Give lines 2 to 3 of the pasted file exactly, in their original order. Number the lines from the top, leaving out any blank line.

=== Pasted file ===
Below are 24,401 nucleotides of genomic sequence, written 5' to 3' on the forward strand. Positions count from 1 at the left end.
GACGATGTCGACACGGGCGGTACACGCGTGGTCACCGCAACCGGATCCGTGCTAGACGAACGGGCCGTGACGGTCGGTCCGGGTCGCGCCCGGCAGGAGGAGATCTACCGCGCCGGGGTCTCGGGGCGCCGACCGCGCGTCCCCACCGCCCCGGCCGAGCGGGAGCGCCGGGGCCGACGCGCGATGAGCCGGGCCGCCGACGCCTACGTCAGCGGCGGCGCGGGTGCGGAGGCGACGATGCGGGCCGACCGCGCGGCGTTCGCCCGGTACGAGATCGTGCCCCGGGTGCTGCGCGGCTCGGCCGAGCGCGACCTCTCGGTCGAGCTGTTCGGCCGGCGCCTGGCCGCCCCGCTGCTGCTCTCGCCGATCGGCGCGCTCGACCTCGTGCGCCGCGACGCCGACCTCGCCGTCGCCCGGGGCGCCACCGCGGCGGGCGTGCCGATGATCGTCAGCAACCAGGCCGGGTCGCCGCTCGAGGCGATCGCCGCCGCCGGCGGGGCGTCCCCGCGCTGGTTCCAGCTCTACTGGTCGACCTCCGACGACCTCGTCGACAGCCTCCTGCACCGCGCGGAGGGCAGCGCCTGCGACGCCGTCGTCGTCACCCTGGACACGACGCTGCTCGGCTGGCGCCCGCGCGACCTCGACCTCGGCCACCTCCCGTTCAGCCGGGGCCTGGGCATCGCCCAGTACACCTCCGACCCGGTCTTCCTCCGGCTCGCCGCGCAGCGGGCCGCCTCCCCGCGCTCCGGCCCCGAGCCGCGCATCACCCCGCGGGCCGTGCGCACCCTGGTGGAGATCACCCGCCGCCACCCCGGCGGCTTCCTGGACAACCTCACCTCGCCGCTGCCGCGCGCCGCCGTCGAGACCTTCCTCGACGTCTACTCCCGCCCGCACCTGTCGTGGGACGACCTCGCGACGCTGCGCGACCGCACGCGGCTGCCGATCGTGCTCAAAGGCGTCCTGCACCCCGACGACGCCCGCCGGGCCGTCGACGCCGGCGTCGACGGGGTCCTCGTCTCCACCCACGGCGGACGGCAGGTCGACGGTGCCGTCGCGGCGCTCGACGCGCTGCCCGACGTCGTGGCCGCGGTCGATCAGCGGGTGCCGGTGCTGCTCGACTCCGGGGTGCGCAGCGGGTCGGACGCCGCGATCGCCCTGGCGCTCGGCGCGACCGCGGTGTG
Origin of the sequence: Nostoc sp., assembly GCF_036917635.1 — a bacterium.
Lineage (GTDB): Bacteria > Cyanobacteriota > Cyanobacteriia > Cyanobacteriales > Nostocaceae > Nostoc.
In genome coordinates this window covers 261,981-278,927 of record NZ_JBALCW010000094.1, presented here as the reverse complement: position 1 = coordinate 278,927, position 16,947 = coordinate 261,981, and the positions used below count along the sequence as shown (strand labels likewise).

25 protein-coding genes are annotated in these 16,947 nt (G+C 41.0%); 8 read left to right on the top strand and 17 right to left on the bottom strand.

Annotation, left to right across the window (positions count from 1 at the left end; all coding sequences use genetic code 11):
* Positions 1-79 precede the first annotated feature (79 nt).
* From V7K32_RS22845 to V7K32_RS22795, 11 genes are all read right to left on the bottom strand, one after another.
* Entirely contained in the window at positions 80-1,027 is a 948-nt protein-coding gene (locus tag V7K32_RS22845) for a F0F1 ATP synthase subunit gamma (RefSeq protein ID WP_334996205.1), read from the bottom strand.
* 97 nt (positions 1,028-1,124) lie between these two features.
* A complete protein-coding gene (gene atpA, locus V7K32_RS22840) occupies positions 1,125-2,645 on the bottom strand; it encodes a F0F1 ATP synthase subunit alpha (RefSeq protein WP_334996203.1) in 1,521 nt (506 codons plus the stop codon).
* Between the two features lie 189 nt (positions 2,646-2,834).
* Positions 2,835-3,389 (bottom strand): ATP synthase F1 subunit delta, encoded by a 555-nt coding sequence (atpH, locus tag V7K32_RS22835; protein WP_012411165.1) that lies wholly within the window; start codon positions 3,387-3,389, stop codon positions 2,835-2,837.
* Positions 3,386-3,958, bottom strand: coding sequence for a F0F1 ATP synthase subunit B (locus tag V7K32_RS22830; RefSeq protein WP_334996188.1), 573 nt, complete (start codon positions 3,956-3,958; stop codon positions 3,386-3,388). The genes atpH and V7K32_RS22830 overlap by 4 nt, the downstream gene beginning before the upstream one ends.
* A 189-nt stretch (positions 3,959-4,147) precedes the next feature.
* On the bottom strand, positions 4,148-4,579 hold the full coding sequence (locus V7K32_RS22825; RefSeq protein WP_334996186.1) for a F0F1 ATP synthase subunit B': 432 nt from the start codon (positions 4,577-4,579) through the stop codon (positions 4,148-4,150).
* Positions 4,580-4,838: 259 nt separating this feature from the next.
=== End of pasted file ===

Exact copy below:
GACGATGTCGACACGGGCGGTACACGCGTGGTCACCGCAACCGGATCCGTGCTAGACGAACGGGCCGTGACGGTCGGTCCGGGTCGCGCCCGGCAGGAGGAGATCTACCGCGCCGGGGTCTCGGGGCGCCGACCGCGCGTCCCCACCGCCCCGGCCGAGCGGGAGCGCCGGGGCCGACGCGCGATGAGCCGGGCCGCCGACGCCTACGTCAGCGGCGGCGCGGGTGCGGAGGCGACGATGCGGGCCGACCGCGCGGCGTTCGCCCGGTACGAGATCGTGCCCCGGGTGCTGCGCGGCTCGGCCGAGCGCGACCTCTCGGTCGAGCTGTTCGGCCGGCGCCTGGCCGCCCCGCTGCTGCTCTCGCCGATCGGCGCGCTCGACCTCGTGCGCCGCGACGCCGACCTCGCCGTCGCCCGGGGCGCCACCGCGGCGGGCGTGCCGATGATCGTCAGCAACCAGGCCGGGTCGCCGCTCGAGGCGATCGCCGCCGCCGGCGGGGCGTCCCCGCGCTGGTTCCAGCTCTACTGGTCGACCTCCGACGACCTCGTCGACAGCCTCCTGCACCGCGCGGAGGGCAGCGCCTGCGACGCCGTCGTCGTCACCCTGGACACGACGCTGCTCGGCTGGCGCCCGCGCGACCTCGACCTCGGCCACCTCCCGTTCAGCCGGGGCCTGGGCATCGCCCAGTACACCTCCGACCCGGTCTTCCTCCGGCTCGCCGCGCAGCGGGCCGCCTCCCCGCGCTCCGGCCCCGAGCCGCGCATCACCCCGCGGGCCGTGCGCACCCTGGTGGAGATCACCCGCCGCCACCCCGGCGGCTTCCTGGACAACCTCACCTCGCCGCTGCCGCGCGCCGCCGTCGAGACCTTCCTCGACGTCTACTCCCGCCCGCACCTGTCGTGGGACGACCTCGCGACGCTGCGCGACCGCACGCGGCTGCCGATCGTGCTCAAAGGCGTCCTGCACCCCGACGACGCCCGCCGGGCCGTCGACGCCGGCGTCGACGGGGTCCTCGTCTCCACCCACGGCGGACGGCAGGTCGACGGTGCCGTCGCGGCGCTCGACGCGCTGCCCGACGTCGTGGCCGCGGTCGATCAGCGGGTGCCGGTGCTGCTCGACTCCGGGGTGCGCAGCGGGTCGGACGCCGCGATCGCCCTGGCGCTCGGCGCGACCGCGGTGTG
Origin of the sequence: Nostoc sp., assembly GCF_036917635.1 — a bacterium.